NEW YORK — Investors were unimpressed with Tropical Sportswear International Corp.’s reduction in third-quarter losses, sending the stock plummeting more than 40 percent Tuesday.

Including a $1.7 million pretax charge for the extinguishment of debt, the net loss for the three months ended July 3 dropped to $5.8 million, or 52 cents a share, from a shortfall of $30.6 million, or $2.77, in the year-ago period. However, Wall Street apparently was uncomfortable with the firm’s sales, which fell 22.7 percent to $74.8 million from last year’s $96.7 million, and sent shares down $1.51, or 41.9 percent, to close at $2.09 in Tuesday’s Nasdaq session.

Tropical’s earnings statement came out after the close of the market Monday.

On a morning conference call, Michael Kagan, chief executive of the troubled Tampa, Fla.-based bottoms and sportswear resource, called the most recent quarter “another stepping stone toward our turnaround strategy. While we’ve yet to stabilize sales, we have improved third-quarter gross margin and the average selling price per unit.”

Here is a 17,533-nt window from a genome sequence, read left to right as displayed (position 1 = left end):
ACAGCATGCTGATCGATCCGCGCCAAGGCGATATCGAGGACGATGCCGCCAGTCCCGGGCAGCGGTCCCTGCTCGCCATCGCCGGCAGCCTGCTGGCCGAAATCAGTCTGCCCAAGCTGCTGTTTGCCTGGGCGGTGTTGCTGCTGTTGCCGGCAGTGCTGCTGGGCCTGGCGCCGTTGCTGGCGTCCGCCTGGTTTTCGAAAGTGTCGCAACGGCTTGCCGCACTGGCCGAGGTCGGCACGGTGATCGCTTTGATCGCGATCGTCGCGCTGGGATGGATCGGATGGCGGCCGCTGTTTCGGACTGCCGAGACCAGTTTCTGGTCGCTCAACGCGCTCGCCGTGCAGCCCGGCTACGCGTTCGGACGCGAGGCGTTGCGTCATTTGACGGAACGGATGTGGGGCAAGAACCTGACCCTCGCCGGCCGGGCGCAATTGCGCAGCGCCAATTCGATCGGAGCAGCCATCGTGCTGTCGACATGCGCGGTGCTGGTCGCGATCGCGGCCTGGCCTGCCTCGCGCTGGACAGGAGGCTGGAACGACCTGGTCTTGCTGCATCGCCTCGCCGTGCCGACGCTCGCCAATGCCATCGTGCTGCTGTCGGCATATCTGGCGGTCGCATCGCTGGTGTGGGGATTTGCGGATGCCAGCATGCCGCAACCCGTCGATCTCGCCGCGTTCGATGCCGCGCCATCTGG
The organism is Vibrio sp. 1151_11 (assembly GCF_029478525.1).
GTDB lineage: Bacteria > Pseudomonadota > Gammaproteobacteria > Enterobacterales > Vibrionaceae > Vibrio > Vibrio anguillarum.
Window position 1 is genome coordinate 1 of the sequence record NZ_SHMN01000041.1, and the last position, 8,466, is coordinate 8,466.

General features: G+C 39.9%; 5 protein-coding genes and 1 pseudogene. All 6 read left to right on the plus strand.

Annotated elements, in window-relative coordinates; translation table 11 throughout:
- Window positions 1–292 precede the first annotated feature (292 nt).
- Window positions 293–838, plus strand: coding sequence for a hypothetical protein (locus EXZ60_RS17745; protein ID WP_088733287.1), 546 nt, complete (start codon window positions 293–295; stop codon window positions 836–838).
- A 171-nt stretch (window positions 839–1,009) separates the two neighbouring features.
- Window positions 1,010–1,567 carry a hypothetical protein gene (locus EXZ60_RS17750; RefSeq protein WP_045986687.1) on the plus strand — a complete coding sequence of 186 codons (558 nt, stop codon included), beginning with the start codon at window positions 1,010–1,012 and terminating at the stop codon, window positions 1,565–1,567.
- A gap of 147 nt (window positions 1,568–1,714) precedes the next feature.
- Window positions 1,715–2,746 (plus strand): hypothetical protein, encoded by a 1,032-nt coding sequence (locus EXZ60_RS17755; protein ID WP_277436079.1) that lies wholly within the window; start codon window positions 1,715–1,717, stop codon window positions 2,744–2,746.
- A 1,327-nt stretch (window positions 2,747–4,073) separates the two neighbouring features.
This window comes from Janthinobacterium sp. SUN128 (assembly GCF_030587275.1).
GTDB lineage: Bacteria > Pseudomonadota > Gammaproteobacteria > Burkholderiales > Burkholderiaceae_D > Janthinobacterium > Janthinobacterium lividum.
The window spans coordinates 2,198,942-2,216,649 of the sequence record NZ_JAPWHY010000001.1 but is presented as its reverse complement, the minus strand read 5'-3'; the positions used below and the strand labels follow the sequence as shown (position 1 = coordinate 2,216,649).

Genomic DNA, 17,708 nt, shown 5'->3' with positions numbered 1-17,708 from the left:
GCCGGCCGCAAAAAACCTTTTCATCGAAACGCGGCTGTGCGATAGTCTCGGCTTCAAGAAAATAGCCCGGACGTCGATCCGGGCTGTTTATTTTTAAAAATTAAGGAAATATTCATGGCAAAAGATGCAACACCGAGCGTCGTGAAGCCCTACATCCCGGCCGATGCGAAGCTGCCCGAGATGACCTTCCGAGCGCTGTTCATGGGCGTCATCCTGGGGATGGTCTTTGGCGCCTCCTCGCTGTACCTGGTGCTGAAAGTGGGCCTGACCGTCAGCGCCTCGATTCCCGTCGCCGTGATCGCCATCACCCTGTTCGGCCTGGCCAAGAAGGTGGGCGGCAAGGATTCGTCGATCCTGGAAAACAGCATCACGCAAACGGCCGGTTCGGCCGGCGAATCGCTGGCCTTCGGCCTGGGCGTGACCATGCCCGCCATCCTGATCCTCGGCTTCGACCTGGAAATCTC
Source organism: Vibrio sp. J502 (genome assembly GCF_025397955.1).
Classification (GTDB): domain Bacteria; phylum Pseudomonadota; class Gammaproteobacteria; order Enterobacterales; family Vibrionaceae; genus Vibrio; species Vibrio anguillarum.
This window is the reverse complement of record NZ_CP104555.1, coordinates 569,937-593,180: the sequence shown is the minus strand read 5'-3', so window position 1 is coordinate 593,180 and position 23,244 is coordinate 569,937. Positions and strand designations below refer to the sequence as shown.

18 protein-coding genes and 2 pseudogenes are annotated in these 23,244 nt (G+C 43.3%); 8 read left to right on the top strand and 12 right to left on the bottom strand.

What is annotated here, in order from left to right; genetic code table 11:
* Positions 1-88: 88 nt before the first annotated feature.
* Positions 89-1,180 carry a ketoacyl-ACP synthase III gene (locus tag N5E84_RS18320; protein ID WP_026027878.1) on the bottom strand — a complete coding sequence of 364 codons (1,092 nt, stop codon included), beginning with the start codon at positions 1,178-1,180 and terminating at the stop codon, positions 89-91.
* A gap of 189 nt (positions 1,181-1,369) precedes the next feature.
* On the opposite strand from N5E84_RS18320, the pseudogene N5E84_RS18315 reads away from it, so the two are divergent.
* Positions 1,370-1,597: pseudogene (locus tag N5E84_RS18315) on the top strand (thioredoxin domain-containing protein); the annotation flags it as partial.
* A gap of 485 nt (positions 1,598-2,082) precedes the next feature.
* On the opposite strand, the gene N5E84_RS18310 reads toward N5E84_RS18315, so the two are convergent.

The firm also enjoyed positive earnings before interest, taxes, depreciation and amortization for the second consecutive quarter, he pointed out. Kagan declined to provide guidance for upcoming quarters.

For the nine months, the net loss was $12.2 million, or $1.11 a share, versus a loss of $34.9 million, or $3.16, in the 2003 period. Sales fell 20.3 percent to $246 million from $308.5 million.

— Arnold J. Karr

This story first appeared in the July 28, 2004 issue of WWD. Subscribe Today.